Nevertheless, it can be stated that a significant number of police officers are breaking out of prefabricated as well as imposed thought and action structures and honestly try to implement questionable political guidelines (keyword “Corona”) with a good sense of proportion and in the interests of the citizens.

Of course I can only report on the experiences in my everyday microcosm, but in the last year and a half I have had the opportunity to gain insights into numerous police departments whose activities take place close to the citizen. I therefore take the liberty of considering these experiences as typical.

Those — I will call them “critical officials” in the following — do not, of course, always ring the bell for their behavior, as this could otherwise become problematic.

To clarify these types of difficulties, a brief digression into the interior of a hierarchically structured agency:

Politicians issue a regulation and high-ranking officials within the police force expect strict enforcement of these regulations, as evidenced by relevant statistics. Specifically, this means a high number of penalties for possible civil violations by the officials “on the street”.

The direct superiors of those civil servants who are in contact with the public are mostly also very careful to report “positive” (i.e. high) numbers of sanctions upwards in order to get praise and recognition for their police work.

Otherwise, it has already happened in the last year and a half that superiors received a reprimand from higher-ranking officials because the number of cases are allegedly far too low.

It must be emphasized that most of the violations of the new regulations are administrative offenses and that the police officers can proceed with these according to the principle of opportunity — i.e. at their own discretion. But there is great pressure from above to strictly enforce these measures.

In addition to this constellation, the personal zeal of many police officers (regardless of their rank) is usually an aggravating factor. In the case of a large number of civil servants, the panic fueled by the media and politics, as well as the corresponding dogmas, have almost completely taken over their own consciousness. One can imagine how such matters are dealt with in everyday police operations…

This work climate, which is not easy for a “critical official”, is further worsened by many citizens: Especially in the heyday of Corona politics, denouncing and teasing was a new popular sport and when contacting the police, many people left no doubt that it was very tough and consistent enforcement of the Corona measures is desired (often paired with derogatory statements about the “antisocial behavior of delinquents”).

So as a police officer and person you have to be very stable and idealistic in order not to let that get you down.

The “critical officials” within the police service, I want to emphasize this, are by no means about the razing of the applicable law. Rather, the focus for them is on the knowledge about objective and proportionate police action that they have learned in police training or studies.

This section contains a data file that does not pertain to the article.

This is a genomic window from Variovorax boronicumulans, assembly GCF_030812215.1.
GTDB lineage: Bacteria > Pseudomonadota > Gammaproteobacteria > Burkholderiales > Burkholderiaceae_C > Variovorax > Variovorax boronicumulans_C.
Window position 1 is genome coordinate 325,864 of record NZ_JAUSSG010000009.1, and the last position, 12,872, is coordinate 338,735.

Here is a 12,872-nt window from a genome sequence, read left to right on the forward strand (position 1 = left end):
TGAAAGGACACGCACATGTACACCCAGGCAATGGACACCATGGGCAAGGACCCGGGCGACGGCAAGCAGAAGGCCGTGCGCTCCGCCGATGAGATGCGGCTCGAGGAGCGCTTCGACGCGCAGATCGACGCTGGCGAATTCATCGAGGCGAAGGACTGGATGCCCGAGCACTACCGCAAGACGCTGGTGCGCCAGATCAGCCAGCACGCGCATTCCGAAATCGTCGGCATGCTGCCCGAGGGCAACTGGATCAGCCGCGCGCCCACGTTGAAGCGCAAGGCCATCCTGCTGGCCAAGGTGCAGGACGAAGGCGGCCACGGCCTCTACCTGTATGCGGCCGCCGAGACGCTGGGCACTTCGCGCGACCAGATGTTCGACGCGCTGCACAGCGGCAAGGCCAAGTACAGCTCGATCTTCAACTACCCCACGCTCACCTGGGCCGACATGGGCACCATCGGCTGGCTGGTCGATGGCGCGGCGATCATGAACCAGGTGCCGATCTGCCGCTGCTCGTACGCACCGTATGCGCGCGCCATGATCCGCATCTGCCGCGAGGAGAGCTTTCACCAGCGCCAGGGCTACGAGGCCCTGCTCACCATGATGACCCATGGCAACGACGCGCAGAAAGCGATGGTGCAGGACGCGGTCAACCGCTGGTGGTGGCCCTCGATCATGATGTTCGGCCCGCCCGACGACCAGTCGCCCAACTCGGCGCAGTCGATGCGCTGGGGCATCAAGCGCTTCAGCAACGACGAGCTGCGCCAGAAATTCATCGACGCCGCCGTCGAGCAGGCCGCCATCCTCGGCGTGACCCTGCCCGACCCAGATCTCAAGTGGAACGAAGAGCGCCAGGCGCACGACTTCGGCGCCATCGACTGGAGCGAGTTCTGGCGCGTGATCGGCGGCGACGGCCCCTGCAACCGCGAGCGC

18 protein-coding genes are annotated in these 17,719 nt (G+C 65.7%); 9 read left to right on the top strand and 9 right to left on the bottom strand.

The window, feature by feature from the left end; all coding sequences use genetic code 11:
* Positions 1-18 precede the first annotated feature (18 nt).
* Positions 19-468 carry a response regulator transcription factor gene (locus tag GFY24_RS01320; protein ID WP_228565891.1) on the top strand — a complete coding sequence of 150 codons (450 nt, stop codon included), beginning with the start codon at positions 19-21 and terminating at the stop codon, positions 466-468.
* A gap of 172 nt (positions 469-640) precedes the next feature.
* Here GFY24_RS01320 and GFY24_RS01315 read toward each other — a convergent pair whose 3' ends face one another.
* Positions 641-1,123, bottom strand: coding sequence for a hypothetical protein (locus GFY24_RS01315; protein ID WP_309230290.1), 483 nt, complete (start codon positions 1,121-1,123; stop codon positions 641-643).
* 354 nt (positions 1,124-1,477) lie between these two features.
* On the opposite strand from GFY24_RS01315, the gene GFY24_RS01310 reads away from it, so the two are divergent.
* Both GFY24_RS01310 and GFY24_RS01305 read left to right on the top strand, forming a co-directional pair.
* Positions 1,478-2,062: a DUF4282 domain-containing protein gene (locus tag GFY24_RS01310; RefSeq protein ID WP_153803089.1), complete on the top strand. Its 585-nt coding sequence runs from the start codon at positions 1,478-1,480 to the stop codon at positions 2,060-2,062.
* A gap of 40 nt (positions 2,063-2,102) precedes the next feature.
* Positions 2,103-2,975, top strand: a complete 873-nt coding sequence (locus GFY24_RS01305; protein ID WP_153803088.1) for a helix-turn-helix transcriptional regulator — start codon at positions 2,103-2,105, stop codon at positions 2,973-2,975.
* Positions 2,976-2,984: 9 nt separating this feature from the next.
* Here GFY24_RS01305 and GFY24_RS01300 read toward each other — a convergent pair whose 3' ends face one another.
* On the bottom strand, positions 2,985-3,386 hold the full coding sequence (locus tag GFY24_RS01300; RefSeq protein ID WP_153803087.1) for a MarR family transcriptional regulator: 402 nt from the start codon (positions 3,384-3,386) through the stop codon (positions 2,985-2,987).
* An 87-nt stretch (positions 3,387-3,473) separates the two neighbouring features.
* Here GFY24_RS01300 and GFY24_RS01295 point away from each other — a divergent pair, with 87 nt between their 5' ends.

This does not mean inconsistently pursuing administrative offenses and, of course, criminal offenses, but rather applying the correct and appropriate measures according to the situation. And many readers have known for a long time that police action and the implementation of applicable law can also be as smooth as butter: Keyword “drug trafficking at Görlitzer Park”.

A stable character here requires proportionate action, even in complex situations. And there are some police officers who embody these qualities, despite the pressure to conform as described above.

If these police officers are subject to blanket judgments by citizens who ultimately have similar liberal and public welfare-oriented views, this can inevitably lead to severe frustration and disillusionment.

Of course, as a police officer, you should never base your actions on social moods. However, it can be sobering when you, as a police officer who has to act against resistance every day, are also attacked by those people who fundamentally stand up for or fight for the same values of democratic coexistence.

This can quickly lead to a certain bitterness that results in “service according to regulations” and a path of least resistance in everyday work. In fact, it is hardly worthwhile for these police officers to maintain the ongoing internal conflict.

This cannot be in the sense of critically minded citizens: Should the civil servant in question continue to dull while the colleague who is keen to enforce the regulation is confirmed in his negative attitude by these blanket judgments and at the same time continues to receive “food” for his tunnel vision-like trains of thought?

The following comment is an example:

“The police should join a demonstration while on duty, or speak loudly in a prominent place and oppose the measures. But unfortunately they don’t have the a** in their pants and just want to maintain their own financial security. They should also have the courage not to hide behind pseudonyms in articles.”

Unfortunately, the tendency towards populism cannot be denied here. Of course, financial issues play a big role with a large number of civil servants (hands up, anyone for whom this is not an issue).